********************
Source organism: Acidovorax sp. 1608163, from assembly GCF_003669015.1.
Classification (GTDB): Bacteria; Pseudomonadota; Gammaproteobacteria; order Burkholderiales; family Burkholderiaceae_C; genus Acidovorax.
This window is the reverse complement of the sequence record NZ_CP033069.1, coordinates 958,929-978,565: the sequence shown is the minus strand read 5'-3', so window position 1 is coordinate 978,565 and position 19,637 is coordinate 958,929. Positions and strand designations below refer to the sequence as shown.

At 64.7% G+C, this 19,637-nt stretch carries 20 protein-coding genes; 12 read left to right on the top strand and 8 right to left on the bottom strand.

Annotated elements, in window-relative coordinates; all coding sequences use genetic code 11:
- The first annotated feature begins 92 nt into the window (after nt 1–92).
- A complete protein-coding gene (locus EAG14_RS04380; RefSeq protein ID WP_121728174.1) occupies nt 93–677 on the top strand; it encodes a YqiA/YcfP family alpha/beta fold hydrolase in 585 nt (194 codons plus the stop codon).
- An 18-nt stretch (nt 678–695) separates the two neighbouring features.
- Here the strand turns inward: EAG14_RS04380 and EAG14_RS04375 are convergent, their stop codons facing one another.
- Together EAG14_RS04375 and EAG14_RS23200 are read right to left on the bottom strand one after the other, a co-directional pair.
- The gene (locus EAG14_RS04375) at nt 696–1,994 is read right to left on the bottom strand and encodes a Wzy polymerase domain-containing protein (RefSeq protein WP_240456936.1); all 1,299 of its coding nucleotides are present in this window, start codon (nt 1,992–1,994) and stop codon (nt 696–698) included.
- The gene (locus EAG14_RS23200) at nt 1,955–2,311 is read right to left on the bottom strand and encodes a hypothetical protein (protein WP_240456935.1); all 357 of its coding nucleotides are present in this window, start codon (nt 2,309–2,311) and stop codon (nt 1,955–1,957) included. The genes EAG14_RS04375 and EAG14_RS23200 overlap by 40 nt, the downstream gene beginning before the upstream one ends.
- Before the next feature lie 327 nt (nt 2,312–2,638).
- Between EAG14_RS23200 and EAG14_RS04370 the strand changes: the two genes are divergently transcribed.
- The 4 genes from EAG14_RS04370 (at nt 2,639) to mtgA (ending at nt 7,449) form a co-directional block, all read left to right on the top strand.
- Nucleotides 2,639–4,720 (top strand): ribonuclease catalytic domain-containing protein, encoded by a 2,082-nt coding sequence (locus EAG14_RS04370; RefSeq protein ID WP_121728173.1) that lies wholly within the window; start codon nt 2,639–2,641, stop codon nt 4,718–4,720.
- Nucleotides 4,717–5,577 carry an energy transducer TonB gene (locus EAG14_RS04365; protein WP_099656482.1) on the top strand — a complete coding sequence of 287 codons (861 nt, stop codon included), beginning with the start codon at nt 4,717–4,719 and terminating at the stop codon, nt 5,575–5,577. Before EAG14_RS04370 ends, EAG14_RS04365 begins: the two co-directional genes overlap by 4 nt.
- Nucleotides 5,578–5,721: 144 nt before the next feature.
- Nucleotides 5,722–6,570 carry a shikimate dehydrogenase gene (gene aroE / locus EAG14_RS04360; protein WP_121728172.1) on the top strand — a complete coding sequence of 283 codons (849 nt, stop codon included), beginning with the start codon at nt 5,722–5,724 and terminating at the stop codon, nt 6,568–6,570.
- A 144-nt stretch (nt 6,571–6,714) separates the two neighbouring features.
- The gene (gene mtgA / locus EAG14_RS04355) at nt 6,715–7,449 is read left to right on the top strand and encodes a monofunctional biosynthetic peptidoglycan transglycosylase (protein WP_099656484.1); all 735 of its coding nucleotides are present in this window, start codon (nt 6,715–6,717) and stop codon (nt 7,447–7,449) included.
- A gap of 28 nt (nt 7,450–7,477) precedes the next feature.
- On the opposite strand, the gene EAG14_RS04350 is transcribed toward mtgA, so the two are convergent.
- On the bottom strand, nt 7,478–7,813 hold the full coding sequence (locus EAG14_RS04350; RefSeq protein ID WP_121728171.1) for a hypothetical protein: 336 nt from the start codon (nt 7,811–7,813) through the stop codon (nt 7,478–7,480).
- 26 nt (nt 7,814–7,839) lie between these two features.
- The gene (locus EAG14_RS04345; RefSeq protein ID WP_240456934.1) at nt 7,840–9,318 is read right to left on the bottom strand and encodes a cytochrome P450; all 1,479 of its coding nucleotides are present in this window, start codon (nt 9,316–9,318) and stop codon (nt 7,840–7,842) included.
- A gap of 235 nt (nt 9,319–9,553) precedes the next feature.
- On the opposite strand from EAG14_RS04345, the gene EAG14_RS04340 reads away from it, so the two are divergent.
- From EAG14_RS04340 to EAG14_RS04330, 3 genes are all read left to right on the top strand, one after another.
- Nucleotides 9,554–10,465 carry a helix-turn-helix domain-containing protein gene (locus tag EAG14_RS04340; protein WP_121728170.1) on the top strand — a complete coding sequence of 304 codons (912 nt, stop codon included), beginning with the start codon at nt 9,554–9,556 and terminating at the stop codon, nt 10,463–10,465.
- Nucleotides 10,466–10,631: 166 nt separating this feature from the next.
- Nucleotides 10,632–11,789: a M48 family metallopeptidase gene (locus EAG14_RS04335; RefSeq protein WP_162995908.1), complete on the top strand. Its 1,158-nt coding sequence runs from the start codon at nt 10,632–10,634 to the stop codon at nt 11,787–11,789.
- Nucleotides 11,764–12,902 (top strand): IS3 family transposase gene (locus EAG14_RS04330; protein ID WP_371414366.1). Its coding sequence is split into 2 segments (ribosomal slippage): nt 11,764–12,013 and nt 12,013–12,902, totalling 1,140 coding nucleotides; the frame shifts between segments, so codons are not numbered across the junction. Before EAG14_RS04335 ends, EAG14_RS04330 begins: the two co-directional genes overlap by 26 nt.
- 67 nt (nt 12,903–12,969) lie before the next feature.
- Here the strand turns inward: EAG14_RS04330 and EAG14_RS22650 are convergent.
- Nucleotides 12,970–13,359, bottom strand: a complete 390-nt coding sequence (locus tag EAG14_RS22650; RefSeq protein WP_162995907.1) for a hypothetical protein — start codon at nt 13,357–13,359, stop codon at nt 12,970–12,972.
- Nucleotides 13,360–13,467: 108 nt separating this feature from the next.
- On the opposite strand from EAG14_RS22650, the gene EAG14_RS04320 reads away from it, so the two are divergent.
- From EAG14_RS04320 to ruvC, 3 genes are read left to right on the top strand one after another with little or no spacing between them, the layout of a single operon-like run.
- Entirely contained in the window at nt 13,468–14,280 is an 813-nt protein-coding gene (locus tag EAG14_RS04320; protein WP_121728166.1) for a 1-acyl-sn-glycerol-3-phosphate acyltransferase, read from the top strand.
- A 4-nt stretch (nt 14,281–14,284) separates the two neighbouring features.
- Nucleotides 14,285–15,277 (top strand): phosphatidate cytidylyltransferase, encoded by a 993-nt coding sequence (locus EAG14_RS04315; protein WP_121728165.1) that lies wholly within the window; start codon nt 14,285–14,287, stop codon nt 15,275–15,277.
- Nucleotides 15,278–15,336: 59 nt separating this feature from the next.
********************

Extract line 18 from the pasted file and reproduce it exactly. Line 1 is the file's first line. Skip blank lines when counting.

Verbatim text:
- Nucleotides 5,578–5,721: 144 nt before the next feature.